Photo by: Steve Jurvetson
Presentations from the Understanding Ocean Acidification workshops in coastal California.
Find lesson plans and projects that show CO2’s effect on ocean acidity and sea life.
Continue learning from additional websites, FAQs, videos and reports available online.
Each year, the ocean absorbs approximately 25% of the CO2 we emit.
The more CO2 we emit, the more acidic the ocean water becomes: a phenomenon known as Ocean Acidification.
Ocean acidification has increased 30% since the Industrial Revolution.
The rate of ocean acidification will accelerate in the coming decades.
This rate of change is unprecedented in the last 55 million years.
Marine organisms with calcium carbonate skeletons or shells can be affected by small changes in acidity.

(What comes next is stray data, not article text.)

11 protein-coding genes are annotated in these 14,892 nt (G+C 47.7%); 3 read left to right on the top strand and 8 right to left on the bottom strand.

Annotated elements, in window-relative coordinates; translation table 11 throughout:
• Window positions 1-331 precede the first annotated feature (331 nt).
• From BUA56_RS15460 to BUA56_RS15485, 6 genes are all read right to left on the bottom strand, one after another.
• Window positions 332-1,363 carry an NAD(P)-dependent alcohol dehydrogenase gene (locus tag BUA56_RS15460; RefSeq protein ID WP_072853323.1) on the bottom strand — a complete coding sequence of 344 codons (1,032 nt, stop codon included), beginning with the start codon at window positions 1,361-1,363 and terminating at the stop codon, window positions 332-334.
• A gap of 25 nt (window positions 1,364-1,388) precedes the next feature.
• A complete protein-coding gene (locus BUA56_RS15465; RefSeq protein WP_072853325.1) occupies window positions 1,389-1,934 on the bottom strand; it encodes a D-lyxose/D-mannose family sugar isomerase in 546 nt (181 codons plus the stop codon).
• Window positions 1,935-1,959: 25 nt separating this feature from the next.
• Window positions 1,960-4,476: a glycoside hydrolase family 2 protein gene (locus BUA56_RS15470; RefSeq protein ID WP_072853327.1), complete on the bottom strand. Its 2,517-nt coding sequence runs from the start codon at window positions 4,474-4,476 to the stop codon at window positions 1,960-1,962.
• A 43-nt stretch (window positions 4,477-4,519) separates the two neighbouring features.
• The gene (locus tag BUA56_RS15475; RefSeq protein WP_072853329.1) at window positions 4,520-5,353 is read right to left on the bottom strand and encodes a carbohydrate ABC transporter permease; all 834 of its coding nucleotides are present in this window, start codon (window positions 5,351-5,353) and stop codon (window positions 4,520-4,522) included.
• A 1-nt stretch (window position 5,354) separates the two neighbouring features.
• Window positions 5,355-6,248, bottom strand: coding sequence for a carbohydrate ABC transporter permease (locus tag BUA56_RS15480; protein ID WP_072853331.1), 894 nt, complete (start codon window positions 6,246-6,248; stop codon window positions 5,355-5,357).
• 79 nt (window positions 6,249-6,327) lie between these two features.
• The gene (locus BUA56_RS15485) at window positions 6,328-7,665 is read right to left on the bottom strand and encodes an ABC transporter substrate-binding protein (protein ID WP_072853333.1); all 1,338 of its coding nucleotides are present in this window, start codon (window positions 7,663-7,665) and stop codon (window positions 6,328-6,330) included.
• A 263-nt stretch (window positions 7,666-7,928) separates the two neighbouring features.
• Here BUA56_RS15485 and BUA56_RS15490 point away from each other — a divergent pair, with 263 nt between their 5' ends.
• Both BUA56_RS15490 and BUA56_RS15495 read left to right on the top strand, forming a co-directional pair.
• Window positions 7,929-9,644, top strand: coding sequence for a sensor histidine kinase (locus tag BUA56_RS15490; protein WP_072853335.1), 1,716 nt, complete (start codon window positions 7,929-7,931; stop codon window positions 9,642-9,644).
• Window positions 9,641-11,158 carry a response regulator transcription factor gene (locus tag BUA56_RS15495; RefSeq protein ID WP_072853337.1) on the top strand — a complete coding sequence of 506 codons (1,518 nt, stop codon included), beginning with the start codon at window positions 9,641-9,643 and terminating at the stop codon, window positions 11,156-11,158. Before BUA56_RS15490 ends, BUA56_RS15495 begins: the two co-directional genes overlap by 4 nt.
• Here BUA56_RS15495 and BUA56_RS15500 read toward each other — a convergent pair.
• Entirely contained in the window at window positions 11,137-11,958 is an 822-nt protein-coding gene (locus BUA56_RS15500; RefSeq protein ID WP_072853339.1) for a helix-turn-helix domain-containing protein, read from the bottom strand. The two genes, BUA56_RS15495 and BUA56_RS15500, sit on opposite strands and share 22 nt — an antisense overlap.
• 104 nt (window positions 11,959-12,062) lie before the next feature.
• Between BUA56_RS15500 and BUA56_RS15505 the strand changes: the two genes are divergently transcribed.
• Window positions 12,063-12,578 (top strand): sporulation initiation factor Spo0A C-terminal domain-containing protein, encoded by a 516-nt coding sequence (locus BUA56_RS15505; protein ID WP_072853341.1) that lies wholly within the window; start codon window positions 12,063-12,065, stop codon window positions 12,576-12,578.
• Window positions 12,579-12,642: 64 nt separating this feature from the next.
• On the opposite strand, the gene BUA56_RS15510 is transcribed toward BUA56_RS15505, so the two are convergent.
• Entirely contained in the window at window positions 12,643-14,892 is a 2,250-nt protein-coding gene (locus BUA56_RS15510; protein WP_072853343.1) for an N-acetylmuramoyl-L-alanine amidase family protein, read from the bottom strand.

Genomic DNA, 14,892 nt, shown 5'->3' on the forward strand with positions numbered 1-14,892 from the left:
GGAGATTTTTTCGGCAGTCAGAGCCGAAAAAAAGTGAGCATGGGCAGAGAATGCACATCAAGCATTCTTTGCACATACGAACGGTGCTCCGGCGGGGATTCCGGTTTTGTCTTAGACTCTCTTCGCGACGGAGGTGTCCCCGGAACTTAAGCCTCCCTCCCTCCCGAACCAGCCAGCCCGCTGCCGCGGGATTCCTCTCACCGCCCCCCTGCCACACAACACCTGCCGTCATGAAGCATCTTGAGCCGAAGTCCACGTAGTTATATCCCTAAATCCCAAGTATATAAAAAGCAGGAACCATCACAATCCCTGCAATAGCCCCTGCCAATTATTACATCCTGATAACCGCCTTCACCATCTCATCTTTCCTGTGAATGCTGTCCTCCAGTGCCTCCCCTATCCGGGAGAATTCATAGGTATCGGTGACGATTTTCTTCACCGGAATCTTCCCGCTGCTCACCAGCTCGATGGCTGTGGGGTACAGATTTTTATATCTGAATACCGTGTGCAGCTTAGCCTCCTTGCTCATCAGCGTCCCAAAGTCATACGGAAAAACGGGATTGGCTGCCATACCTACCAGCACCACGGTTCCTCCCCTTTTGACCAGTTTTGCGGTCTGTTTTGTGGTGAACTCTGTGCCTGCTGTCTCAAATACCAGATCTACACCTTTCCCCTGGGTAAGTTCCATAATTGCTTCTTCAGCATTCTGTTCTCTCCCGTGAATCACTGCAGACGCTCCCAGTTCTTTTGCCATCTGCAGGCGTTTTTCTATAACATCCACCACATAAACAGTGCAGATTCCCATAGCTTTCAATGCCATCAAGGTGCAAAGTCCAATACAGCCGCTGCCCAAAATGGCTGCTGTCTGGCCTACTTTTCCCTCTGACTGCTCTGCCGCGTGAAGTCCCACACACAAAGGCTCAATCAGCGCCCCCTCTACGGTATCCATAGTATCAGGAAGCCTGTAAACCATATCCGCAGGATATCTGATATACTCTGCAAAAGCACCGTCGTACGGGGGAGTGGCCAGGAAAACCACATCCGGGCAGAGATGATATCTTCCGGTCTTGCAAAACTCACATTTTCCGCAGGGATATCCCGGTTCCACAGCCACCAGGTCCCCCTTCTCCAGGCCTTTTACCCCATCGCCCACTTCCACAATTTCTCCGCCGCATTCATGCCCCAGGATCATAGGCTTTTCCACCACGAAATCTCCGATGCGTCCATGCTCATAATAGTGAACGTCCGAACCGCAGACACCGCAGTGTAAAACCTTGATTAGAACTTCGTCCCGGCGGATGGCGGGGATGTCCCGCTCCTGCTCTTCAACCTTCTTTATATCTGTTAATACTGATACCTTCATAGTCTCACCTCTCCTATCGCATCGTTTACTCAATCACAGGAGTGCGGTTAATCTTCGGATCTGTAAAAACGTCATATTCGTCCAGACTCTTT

Many affected species are of great cultural, economic or biological importance.
The impact of ocean acidification on the food web will threaten major economic interests.
Food supplies of regions dependent on seafood protein will be at risk. Valuable ecosystems may be damaged or destroyed by ocean acidification.
By 2050, if CO2 levels rise as predicted, warm-water coral reefs extinctions are likely.
By 2100, 70% of cold water corals will be affected.
Stabilization or reduction of atmospheric CO2 levels is necessary to slow the progression of ocean acidification.